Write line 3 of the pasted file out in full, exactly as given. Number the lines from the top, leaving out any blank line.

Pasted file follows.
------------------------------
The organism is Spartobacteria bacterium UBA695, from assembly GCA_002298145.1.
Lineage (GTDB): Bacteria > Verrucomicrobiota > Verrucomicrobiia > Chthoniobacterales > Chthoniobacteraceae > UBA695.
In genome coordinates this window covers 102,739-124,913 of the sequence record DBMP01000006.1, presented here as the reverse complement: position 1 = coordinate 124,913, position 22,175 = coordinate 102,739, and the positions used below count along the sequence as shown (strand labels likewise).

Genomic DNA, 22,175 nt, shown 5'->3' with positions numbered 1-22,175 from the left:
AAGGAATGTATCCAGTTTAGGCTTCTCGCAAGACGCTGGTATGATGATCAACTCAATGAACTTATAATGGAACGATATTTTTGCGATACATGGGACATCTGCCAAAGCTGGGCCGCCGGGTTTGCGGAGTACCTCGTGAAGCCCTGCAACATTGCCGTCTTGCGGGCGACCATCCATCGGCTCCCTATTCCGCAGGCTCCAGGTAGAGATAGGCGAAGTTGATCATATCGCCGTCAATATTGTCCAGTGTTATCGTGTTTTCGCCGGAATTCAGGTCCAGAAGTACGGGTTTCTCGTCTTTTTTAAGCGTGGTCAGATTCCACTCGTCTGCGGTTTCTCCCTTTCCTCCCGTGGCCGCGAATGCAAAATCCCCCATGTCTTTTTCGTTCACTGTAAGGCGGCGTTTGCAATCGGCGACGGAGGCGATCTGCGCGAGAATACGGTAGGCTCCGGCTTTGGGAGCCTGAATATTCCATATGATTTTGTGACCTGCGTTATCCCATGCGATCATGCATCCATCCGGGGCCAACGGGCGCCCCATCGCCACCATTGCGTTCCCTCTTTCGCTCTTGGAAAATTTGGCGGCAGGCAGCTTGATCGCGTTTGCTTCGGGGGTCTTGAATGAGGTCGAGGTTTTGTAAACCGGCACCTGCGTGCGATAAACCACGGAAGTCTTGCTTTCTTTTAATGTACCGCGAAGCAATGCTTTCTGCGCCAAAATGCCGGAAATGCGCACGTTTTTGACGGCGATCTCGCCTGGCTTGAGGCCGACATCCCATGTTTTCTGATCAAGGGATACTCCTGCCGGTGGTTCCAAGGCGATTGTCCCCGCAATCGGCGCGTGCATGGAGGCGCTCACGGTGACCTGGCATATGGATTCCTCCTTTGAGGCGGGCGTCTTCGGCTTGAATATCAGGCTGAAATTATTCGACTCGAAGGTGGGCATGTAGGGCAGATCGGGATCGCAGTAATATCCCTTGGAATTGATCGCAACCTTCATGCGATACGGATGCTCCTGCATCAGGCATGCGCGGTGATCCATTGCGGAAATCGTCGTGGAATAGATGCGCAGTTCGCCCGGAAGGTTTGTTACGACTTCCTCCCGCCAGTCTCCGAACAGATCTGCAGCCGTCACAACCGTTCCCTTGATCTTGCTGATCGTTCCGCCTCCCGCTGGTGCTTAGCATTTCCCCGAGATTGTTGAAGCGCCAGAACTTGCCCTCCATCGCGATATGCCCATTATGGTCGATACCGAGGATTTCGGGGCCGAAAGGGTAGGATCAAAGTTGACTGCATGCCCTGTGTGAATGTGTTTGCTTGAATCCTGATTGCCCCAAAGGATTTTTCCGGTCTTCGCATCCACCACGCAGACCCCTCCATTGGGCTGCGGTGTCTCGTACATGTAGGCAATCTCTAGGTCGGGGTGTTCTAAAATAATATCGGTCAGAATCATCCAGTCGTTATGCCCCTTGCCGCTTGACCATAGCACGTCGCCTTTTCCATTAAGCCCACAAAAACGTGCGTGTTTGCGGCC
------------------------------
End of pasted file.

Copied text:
In genome coordinates this window covers 102,739-124,913 of the sequence record DBMP01000006.1, presented here as the reverse complement: position 1 = coordinate 124,913, position 22,175 = coordinate 102,739, and the positions used below count along the sequence as shown (strand labels likewise).